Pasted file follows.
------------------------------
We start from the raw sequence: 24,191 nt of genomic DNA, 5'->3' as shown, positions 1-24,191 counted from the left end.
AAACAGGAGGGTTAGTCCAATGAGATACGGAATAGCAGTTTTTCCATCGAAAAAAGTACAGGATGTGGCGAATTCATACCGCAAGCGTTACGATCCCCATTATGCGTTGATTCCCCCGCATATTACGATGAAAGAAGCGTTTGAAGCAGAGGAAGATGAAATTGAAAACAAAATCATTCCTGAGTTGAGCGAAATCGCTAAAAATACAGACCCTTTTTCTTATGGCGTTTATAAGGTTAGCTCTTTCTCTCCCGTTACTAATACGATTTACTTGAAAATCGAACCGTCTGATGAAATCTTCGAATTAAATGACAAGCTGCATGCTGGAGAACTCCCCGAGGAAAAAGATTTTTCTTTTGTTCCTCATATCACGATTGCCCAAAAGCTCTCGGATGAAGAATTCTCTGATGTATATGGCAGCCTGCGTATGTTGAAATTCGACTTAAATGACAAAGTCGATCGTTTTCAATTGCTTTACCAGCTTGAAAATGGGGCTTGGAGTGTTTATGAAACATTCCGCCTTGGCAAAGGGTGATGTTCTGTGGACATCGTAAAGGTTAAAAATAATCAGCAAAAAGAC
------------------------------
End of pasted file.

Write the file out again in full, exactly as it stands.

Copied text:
We start from the raw sequence: 24,191 nt of genomic DNA, 5'->3' as shown, positions 1-24,191 counted from the left end.
AAACAGGAGGGTTAGTCCAATGAGATACGGAATAGCAGTTTTTCCATCGAAAAAAGTACAGGATGTGGCGAATTCATACCGCAAGCGTTACGATCCCCATTATGCGTTGATTCCCCCGCATATTACGATGAAAGAAGCGTTTGAAGCAGAGGAAGATGAAATTGAAAACAAAATCATTCCTGAGTTGAGCGAAATCGCTAAAAATACAGACCCTTTTTCTTATGGCGTTTATAAGGTTAGCTCTTTCTCTCCCGTTACTAATACGATTTACTTGAAAATCGAACCGTCTGATGAAATCTTCGAATTAAATGACAAGCTGCATGCTGGAGAACTCCCCGAGGAAAAAGATTTTTCTTTTGTTCCTCATATCACGATTGCCCAAAAGCTCTCGGATGAAGAATTCTCTGATGTATATGGCAGCCTGCGTATGTTGAAATTCGACTTAAATGACAAAGTCGATCGTTTTCAATTGCTTTACCAGCTTGAAAATGGGGCTTGGAGTGTTTATGAAACATTCCGCCTTGGCAAAGGGTGATGTTCTGTGGACATCGTAAAGGTTAAAAATAATCAGCAAAAAGAC